Washing their hands of it...
According to their web site:
"We are sorry, Necrology Magazine has closed. Our parent company has decided to close Necrology Magazine for undisclosed reasons. We wish to thank all our contributors for the wonderful stories and material which they submitted to us over the issues."
How mysterious. Alas, my short story "Hands Born Dirty" had recently been published on the "Shorts" section of their web site, and as the site is down, it pretty much no longer exists as a published piece. I'm not sure how that affects my sending the story elsewhere (anyone know?).
If you're interested in reading it, I've posted it here in the meantime. It's a pretty short piece, and a pretty dark one. Let me know what you think :)
Hands Born Dirty
By Kayley Thomas
Sometimes, when the motel they were hiding out in wasn’t entirely disgusting, Jonathan liked to take a long, hot bath. Hot enough to scald his skin pink and red, not enough to blister. Just enough take away the grime and pain and leave him numb to everything else but this fiery baptism, this pure submersion.
It was never a good idea. At first, it’d be relaxing, after his skin had settled into the water, accepting, tingling pleasantly. But then the tub would inevitably cloud with dirt and blood and whatever else Jonathan reeked and dripped of, and it was no longer escape, reprieve. Flooded by the days’, the months’, the years’ memories. Drowning. And he would try to drown it out, duck his head under water, his whole body under, send small waves over the edge of the tub splashing to the floor, and he would hold his breath intermittently, and suck the warm water in. But while gravity was no match for the weight Jonathan carried, he would eventually emerge, coughing and sputtering, cursing, gasping, breathing. His blood hot and racing, crying out for oxygen. For blood.
God bless hotel amenities. Many a towel and soap had been stolen for future cleanups, nights when the car as rest stop would have to do; now and again they even took a pillow or sheet or two. And sometimes, there were straight razors, small things poised all delicate by the sink, and Jonathan would grab one without thinking, laying it on the tub’s ledge before disrobing, sinking into the water, staring. The blade gleamed. Hypnotizing. Jonathan wasn’t sure why. He knew it’d be a girlie way to go; men pulled triggers, swallowed gun powder, kissed by bullets in the temple. But something seemed right about the cool sharp against his wrist, that little hill of veins, and the idea of bleeding out, all the bad blood slowly leaking out of him…Seemed only right. And he would have time to think as he died, to digest what he’d done, appreciate it, savor it…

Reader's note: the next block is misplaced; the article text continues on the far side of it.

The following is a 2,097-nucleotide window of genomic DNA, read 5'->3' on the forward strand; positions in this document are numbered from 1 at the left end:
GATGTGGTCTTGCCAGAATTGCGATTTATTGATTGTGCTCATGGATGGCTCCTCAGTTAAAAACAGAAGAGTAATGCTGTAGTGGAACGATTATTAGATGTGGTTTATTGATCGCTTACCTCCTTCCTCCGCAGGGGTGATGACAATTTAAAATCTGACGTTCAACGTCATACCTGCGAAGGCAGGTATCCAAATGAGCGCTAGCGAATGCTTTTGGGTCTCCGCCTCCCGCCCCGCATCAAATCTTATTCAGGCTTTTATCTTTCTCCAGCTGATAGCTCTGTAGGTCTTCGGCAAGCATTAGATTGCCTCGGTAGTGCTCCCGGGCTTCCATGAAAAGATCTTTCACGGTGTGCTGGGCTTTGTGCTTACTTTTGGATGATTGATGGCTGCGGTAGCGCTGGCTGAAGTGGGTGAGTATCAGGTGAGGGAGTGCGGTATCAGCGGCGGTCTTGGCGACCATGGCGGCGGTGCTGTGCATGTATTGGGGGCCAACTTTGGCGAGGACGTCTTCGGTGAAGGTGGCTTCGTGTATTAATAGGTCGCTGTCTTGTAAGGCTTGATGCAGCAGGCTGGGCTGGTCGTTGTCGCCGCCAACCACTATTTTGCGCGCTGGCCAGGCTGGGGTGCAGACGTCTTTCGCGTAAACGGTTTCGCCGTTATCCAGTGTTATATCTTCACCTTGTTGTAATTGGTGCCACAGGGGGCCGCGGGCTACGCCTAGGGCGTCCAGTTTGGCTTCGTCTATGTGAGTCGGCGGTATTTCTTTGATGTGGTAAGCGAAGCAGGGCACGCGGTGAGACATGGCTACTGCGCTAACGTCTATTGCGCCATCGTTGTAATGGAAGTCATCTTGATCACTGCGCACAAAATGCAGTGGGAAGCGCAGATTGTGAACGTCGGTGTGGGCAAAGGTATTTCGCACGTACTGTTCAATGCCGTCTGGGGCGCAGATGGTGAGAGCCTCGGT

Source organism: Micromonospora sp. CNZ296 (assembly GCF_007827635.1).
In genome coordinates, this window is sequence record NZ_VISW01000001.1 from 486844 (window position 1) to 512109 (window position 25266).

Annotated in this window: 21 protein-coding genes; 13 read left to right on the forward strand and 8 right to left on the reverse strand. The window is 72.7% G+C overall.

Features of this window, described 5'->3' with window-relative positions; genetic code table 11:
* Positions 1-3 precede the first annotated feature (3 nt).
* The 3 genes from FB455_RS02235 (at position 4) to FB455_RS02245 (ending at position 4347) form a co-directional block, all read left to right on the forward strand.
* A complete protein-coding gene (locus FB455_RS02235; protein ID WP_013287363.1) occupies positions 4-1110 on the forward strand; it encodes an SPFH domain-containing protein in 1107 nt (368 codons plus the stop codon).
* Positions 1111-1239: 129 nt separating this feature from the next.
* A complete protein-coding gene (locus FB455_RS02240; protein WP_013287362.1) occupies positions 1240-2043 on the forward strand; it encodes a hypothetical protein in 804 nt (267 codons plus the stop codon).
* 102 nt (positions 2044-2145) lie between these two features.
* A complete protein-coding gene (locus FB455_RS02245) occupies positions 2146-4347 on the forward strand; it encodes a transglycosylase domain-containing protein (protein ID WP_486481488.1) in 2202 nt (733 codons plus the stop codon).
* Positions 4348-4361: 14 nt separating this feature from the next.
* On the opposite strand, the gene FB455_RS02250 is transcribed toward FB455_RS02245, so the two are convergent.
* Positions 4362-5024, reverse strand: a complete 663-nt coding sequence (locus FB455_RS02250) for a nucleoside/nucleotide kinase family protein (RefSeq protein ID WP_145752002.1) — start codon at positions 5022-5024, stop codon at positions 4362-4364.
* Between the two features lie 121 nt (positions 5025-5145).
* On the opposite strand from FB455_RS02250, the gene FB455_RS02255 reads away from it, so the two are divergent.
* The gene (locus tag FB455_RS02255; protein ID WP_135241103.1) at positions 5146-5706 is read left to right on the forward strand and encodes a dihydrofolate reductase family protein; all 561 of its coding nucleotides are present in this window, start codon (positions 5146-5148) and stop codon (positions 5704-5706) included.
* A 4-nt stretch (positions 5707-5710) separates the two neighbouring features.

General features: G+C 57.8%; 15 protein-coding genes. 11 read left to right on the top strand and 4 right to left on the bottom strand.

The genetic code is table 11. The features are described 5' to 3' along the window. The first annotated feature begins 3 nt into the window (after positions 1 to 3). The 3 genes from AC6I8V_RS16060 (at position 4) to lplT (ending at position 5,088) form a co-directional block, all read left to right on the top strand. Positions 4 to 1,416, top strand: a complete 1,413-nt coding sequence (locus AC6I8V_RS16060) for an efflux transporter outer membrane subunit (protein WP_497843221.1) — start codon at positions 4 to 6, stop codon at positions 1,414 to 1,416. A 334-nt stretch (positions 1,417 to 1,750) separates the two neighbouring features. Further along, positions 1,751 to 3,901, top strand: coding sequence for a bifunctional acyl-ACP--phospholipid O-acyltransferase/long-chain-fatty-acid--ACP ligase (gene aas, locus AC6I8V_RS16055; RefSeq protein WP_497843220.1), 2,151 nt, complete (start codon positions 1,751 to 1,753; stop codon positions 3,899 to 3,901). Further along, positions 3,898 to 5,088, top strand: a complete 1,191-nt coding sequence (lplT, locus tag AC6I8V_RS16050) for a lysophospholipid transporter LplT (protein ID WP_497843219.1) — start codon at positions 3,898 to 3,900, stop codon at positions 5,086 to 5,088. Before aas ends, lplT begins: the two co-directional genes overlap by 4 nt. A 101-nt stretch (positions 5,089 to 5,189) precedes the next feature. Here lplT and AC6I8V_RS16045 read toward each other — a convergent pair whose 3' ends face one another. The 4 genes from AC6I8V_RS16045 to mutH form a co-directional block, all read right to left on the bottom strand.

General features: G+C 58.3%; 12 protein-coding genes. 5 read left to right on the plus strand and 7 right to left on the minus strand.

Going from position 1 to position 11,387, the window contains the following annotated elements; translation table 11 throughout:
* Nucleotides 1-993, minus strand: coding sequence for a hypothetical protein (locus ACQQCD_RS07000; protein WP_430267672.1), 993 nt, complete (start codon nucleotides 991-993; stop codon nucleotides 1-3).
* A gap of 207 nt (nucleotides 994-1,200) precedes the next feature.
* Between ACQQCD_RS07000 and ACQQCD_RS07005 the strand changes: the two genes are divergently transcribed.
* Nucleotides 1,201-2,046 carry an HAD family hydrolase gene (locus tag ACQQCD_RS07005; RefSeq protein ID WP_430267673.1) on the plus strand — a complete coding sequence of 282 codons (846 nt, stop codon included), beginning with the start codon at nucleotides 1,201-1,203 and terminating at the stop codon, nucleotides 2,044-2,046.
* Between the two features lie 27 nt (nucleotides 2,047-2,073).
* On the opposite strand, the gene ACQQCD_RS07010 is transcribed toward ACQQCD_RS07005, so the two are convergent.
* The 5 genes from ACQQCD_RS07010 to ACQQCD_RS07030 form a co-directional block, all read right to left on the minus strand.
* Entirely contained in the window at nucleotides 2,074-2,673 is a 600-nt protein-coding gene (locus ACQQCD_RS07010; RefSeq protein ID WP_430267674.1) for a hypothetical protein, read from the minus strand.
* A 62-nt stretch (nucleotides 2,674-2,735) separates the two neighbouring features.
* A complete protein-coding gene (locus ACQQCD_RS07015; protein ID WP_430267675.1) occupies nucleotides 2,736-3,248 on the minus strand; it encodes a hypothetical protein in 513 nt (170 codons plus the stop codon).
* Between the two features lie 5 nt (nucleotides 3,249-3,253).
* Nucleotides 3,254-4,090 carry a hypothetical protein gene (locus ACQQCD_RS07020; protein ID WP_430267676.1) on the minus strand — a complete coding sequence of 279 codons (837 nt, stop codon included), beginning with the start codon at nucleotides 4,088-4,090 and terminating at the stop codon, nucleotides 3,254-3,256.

Most times, Jonathan just stared at the razor lazily, sitting there pink or blue, his fingers growing pruny. Some nights he would hold it to his wrist, simply hold it, feel the soft scrape, the dull shiver that ran through him. And once or twice he had tried, really tried, but these disposable razors were as shitty as everything else in the holes in the wall they stayed in, and all Jonathan could manage was a flushed chafing, a quickly fading white scratch in the skin. And then Rik would be pounding on the door, wanting to know what the hell was taking Jonny so long, he had to piss, and Jonathan would dunk himself under again, so all of his face came out wet and red.
And Jonathan would open the door, and let Rik in, and sometimes Jonathan would pull him into the shaking warmth of his skin, and sometimes Rik wouldn’t even complain about Jonathan dripping all over him, and sometimes, sometimes, they would kiss. All the way into the bed, and Jonathan would sink down into the sheets and hold his breath until he came gasping, blood racing, cursing and praying, crying, immersed in Rik and emerging like something clean, purified. And he could write off the scrapes on his wrists as brush burns, or just scars, and just wear them. Wear them around until they got too heavy, until he felt like going under again, until he was covered in so much dirt and blood again he didn't know if it would ever wash away, or whose it was, Rik‘s or theirs or his.